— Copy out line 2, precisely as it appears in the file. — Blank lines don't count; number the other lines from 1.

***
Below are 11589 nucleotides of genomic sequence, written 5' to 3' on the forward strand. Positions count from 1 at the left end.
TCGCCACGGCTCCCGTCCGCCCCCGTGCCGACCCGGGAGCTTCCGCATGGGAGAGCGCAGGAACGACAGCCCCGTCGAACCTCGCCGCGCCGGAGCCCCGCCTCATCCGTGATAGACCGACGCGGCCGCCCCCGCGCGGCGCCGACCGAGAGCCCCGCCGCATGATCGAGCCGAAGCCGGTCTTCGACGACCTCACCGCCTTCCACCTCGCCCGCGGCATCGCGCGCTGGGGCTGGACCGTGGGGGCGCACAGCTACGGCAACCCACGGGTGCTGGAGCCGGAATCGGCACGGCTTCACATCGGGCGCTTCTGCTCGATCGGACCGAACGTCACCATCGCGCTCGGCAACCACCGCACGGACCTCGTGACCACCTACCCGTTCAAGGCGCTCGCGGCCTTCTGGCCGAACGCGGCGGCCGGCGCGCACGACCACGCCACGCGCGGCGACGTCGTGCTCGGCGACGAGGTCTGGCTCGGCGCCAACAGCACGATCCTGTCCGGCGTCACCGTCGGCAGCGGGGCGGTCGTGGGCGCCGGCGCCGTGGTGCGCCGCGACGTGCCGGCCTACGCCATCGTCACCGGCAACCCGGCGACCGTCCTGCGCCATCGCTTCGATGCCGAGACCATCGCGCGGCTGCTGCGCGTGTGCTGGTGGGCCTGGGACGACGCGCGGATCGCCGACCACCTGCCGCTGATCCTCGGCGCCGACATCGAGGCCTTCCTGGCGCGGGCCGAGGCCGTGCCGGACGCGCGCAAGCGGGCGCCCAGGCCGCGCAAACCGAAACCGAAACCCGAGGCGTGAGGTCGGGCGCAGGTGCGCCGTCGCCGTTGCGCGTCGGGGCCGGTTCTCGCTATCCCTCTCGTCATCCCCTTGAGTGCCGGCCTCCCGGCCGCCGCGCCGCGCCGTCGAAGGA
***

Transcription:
TCGCCACGGCTCCCGTCCGCCCCCGTGCCGACCCGGGAGCTTCCGCATGGGAGAGCGCAGGAACGACAGCCCCGTCGAACCTCGCCGCGCCGGAGCCCCGCCTCATCCGTGATAGACCGACGCGGCCGCCCCCGCGCGGCGCCGACCGAGAGCCCCGCCGCATGATCGAGCCGAAGCCGGTCTTCGACGACCTCACCGCCTTCCACCTCGCCCGCGGCATCGCGCGCTGGGGCTGGACCGTGGGGGCGCACAGCTACGGCAACCCACGGGTGCTGGAGCCGGAATCGGCACGGCTTCACATCGGGCGCTTCTGCTCGATCGGACCGAACGTCACCATCGCGCTCGGCAACCACCGCACGGACCTCGTGACCACCTACCCGTTCAAGGCGCTCGCGGCCTTCTGGCCGAACGCGGCGGCCGGCGCGCACGACCACGCCACGCGCGGCGACGTCGTGCTCGGCGACGAGGTCTGGCTCGGCGCCAACAGCACGATCCTGTCCGGCGTCACCGTCGGCAGCGGGGCGGTCGTGGGCGCCGGCGCCGTGGTGCGCCGCGACGTGCCGGCCTACGCCATCGTCACCGGCAACCCGGCGACCGTCCTGCGCCATCGCTTCGATGCCGAGACCATCGCGCGGCTGCTGCGCGTGTGCTGGTGGGCCTGGGACGACGCGCGGATCGCCGACCACCTGCCGCTGATCCTCGGCGCCGACATCGAGGCCTTCCTGGCGCGGGCCGAGGCCGTGCCGGACGCGCGCAAGCGGGCGCCCAGGCCGCGCAAACCGAAACCGAAACCCGAGGCGTGAGGTCGGGCGCAGGTGCGCCGTCGCCGTTGCGCGTCGGGGCCGGTTCTCGCTATCCCTCTCGTCATCCCCTTGAGTGCCGGCCTCCCGGCCGCCGCGCCGCGCCGTCGAAGGA